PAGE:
Published: December 2010

Reducing the risk of GI reactions with NSAIDs and/or COX-2 inhibitors

Prescriber Update 31(4): 32
December 2010

Non-selective non-steroidal anti-inflammatory drugs (NSAIDs) have varying degrees of anti­inflammatory, analgesic and antipyretic effects. These effects are related to the inhibition of the cyclo-oxygenase isoenzymes COX-1 or COX-2 that are involved in the production of prostaglandins and thromboxanes.1

Gastrointestinal (GI) side effects occur commonly with all NSAIDs, including selective COX-2 inhibitors. These events are generally considered to be mediated by inhibition of COX-1, responsible for synthesis of the prostaglandins that inhibit acid secretion.1 COX-2 selectivity should theoretically reduce the risk of GI adverse events; however studies have shown that COX-2 inhibitors still have a low affinity for COX-1.2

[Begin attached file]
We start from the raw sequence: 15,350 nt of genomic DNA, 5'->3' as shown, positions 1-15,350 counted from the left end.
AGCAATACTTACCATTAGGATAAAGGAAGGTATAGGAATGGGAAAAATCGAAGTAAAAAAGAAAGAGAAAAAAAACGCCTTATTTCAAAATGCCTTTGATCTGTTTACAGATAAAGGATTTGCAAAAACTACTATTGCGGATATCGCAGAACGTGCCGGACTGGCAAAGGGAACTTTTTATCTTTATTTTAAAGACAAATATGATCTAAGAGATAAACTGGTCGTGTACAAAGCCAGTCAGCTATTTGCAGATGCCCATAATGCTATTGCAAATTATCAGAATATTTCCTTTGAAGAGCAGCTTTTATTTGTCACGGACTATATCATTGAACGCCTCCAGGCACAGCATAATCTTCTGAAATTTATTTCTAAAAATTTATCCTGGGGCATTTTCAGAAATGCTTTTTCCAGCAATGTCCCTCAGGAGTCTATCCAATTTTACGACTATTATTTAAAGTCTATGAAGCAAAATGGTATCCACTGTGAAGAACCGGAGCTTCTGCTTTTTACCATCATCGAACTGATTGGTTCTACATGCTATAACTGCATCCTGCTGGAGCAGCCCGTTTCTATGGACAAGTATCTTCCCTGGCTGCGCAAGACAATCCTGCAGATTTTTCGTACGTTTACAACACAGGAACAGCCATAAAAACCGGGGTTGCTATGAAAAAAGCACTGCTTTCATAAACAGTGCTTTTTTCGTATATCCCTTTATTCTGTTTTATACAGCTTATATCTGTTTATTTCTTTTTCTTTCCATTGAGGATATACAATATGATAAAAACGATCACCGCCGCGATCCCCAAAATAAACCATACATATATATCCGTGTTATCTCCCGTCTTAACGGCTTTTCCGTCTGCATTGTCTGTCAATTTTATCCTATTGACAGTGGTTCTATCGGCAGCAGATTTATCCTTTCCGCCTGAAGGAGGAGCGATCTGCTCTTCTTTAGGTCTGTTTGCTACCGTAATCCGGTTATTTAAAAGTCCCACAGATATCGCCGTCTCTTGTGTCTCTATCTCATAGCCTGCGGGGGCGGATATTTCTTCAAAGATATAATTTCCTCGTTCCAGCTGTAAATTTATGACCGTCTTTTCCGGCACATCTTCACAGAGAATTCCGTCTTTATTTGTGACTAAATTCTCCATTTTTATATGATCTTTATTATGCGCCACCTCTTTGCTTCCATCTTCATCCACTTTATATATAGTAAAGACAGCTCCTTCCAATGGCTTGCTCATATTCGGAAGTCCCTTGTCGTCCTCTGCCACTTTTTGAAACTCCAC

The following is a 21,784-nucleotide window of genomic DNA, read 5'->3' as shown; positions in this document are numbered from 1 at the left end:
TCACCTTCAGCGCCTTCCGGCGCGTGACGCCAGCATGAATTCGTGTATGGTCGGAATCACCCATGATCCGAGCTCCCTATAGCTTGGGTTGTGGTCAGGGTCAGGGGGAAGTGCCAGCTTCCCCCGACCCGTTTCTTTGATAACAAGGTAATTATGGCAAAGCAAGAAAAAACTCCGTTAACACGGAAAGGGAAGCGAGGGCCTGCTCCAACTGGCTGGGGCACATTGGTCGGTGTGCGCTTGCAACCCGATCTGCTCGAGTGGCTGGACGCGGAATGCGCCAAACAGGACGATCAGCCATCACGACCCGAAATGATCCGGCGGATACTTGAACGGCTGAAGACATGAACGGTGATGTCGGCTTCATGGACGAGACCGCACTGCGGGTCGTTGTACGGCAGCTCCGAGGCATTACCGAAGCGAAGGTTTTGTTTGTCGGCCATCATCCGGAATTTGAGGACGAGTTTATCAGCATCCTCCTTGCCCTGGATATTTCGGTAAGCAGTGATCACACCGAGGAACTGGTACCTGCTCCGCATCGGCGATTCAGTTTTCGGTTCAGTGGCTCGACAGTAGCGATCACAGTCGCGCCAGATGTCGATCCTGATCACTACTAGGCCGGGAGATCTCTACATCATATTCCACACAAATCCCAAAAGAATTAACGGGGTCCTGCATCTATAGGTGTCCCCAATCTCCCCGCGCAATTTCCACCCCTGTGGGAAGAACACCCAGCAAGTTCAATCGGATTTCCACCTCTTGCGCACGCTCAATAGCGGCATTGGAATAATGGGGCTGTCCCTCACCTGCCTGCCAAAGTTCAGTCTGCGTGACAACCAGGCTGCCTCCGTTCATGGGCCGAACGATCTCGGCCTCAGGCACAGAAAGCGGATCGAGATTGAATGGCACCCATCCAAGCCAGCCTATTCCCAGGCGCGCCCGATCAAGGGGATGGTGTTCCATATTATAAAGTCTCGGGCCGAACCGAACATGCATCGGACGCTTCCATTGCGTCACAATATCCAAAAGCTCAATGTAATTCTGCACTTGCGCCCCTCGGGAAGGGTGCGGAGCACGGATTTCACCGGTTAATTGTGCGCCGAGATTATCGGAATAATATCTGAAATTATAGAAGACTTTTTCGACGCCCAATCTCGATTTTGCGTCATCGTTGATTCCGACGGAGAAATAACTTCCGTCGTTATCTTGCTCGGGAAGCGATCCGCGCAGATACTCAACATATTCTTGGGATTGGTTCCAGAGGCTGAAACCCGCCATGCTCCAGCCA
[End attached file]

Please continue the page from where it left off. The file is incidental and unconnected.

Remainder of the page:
An analysis of reports sent to the Centre for Adverse Reactions (CARM) shows most patients experiencing GI adverse reactions with NSAIDs or COX-2 inhibitors had other risk factors for these events. Risk factors include: age greater than 65 years, history of peptic ulcer or gastrointestinal bleeding, previous gastric irritation with NSAID use, use of multiple NSAIDs or COX-2 inhibitors, and concomitant use of corticosteroids, anticoagulants and SSRIs.

For all patients requiring treatment with either a non-selective NSAID or COX-2 inhibitor, the extent and severity of gastrointestinal events can be reduced by:

Healthcare professionals are encouraged to keep up-to-date with current prescribing information in product data sheets and applicable guidelines.

  1. Rang H., Dale M. and Ritter J. 1999. Pharmacology (4th Ed.) Edinburgh: Churchill Livingstone.
  2. Pfizer New Zealand Ltd. 5 June 2009. Celebrex (celecoxib) data sheet.